Letter From The Editor - Issue 59 - October 2017

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Writing Fantasy

  
The Science of Wonder
  Book Reviews by Jamie Todd Rubin
November 2013

Title: Starhawk
Author: Jack McDevitt
Publisher: Ace

These days, my favorite kind of science fiction is the kind that Jack McDevitt writes in his "Alex Benedict" novels and his "Academy" novels. Starhawk, McDevitt's latest novel falls into the latter series. We last saw a Priscilla Hutchins novel back in 2007 in Cauldron. Since then, "Hutch" has appeared in a couple of stories: "Maiden Voyage" (Asimov's, January 2012); and "The Cat's Pajamas" which appeared in Armored (2012) edited by John Joseph Adams. In Cauldron, Hutch had moved on to the twilight of her career with the Academy. In Starhawk, McDevitt takes us to the beginning of Hutch's career as a starship pilot.

As with all of the Academy novels, Starhawk is a near-future science fiction adventure. The events in the novel take place toward the end of the 22nd century. While there is still turmoil in the world, we see the beginnings of human expansion to the stars. The Hazeltine drive allows faster-than-light travel, and opens up the galaxy. When the novel opens we get to see Priscilla Hutchins on her check-ride for her starship pilot's license. Her examiner, Captain Jake Loomis, takes her through the ropes. During the check-ride, Priscilla and Jake discover the lander of a starship lost several years earlier. The lander contains the body of one of the passengers -- and this is where the adventure begins.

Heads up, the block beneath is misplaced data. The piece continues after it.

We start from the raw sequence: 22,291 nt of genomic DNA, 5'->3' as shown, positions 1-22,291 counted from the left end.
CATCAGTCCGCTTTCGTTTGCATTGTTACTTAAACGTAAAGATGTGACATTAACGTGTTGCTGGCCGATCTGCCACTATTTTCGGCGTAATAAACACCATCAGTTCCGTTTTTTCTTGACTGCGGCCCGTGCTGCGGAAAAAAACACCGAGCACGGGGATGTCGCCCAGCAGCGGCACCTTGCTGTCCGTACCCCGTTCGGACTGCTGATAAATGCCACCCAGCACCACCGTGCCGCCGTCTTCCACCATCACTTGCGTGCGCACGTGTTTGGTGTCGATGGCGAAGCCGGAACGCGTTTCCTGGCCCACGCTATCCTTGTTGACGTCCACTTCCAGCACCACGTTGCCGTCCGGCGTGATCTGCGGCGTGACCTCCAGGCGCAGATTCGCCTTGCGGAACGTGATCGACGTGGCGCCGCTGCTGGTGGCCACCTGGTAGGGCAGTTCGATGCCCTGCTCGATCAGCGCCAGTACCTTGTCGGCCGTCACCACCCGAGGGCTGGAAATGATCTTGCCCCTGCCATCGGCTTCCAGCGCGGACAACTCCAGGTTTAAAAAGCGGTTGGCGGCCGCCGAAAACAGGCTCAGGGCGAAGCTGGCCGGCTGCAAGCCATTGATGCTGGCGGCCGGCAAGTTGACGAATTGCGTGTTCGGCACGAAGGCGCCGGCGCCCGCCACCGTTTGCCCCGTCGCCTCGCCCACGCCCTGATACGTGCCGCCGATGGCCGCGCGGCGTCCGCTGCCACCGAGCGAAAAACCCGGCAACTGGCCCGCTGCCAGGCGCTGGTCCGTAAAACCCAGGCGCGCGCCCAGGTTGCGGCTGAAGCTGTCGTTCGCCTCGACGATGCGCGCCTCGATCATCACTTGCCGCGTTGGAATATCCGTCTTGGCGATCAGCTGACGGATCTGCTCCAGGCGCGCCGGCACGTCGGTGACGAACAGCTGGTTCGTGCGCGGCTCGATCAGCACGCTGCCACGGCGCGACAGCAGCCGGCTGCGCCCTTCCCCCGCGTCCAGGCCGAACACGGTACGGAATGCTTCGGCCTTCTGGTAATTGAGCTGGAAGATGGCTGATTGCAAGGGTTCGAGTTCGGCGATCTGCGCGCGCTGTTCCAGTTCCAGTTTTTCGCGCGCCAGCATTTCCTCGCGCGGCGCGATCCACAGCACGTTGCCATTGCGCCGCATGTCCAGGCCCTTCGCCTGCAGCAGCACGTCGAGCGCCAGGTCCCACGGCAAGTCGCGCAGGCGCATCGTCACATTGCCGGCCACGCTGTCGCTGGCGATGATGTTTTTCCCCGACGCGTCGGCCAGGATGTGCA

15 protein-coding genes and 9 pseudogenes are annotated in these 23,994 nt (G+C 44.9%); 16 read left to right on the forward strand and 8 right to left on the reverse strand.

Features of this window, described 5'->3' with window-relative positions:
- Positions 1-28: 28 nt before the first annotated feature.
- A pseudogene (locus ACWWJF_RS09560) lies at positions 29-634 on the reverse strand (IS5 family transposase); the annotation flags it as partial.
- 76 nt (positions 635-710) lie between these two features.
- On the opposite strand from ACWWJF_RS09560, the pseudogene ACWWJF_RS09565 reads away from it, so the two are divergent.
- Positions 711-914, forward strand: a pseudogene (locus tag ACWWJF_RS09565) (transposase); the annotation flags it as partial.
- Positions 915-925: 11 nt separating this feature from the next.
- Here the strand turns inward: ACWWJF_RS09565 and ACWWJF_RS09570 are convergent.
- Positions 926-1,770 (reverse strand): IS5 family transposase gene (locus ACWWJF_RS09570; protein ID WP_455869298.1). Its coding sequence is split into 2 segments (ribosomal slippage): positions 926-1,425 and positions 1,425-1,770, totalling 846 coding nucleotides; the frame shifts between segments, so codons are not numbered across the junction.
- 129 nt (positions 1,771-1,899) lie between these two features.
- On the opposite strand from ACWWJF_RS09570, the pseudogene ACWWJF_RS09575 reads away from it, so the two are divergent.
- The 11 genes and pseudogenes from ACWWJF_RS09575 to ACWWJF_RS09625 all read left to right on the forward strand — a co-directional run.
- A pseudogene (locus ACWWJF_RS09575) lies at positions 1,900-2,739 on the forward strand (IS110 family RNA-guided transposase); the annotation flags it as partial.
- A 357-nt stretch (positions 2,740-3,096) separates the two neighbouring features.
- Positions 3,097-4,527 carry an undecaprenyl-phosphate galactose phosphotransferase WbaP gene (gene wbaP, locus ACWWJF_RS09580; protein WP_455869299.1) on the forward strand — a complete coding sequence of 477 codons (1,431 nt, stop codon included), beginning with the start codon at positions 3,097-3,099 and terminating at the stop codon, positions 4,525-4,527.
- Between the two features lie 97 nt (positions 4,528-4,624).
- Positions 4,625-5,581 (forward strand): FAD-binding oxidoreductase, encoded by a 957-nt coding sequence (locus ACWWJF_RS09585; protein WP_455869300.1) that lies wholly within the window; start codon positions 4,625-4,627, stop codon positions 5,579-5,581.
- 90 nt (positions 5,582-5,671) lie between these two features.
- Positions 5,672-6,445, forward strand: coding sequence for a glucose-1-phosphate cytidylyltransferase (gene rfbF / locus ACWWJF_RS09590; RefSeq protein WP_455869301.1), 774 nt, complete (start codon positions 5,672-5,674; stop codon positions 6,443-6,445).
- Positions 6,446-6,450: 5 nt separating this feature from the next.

Priscilla and Jake then attempt to rescue a group of children from another starship threatened with a bomb scare. They are successful in the rescue, but only at great cost. The reason for the bomb scare is a theme that runs through the entire novel. A corporation, Cosmic, is attempting to terraform a world to make it possible to be colonized by humans. In doing so, however, there is evidence that they are destroying the native life on the planet. Factions back on Earth are opposed to this -- and some of them are not afraid to use violence to make their points and extract their demands.

There are at least three great things about Starhawk. First, the sense of wonder it provides is big. Here we are, roaming the galaxy with ships that have FTL capabilities. In the backdrop to all of this are the Monuments -- those massive pieces of alien artwork that will be familiar to fans of the Academy series. There are super-dense objects, aliens, both more and less advanced than humans, and the kind of speculation that makes science fiction so much fun.

Second, there is a political undercurrent in Starhawk that echoes much of what we see today in our own political situation. The big issue of the day in the late 22nd century is not, say, universal health care, but instead terraforming. The arguments on both sides, made by the pundits in the novel, give credibility to the world that McDevitt has created. There are strong arguments on both sides of the issue, but there are also loud-mouthed idiots just interested in hearing their own voices.

Third, there is the development of Priscilla Hutchins. We get a chance to spend time with her at the beginning of her career. We get to watch her make the same kind of beginner mistakes that we all make when we are young and brash. But we also get to see Priscilla learn from her mistakes, and take the first tentative steps toward the character we grow to love when we see her later in her career.

There is something else in Starhawk, and it is something that permeates all of McDevitt's novels: truth. Perhaps more than anything else, the Academy novels and the Alex Benedict novels are searches for the truth, no matter what that truth might be. We see this in several forms in Starhawk: the truth of whether or not terraforming is really dangerous -- as opposed to whether or not we believe it is dangerous; the truth as to whether or not we are ready to interact with intelligences far superior to our own; even the truth of our actions, whether we are heroes or cowards, or, more than likely somewhere in between.

Starhawk provides a truth for Priscilla Hutchins, and it provides a fantastic science fiction adventure for the rest of us.

Title: Old Mars
Author: Gardner Dozois & George R. R. Martin
Publisher: Bantam Books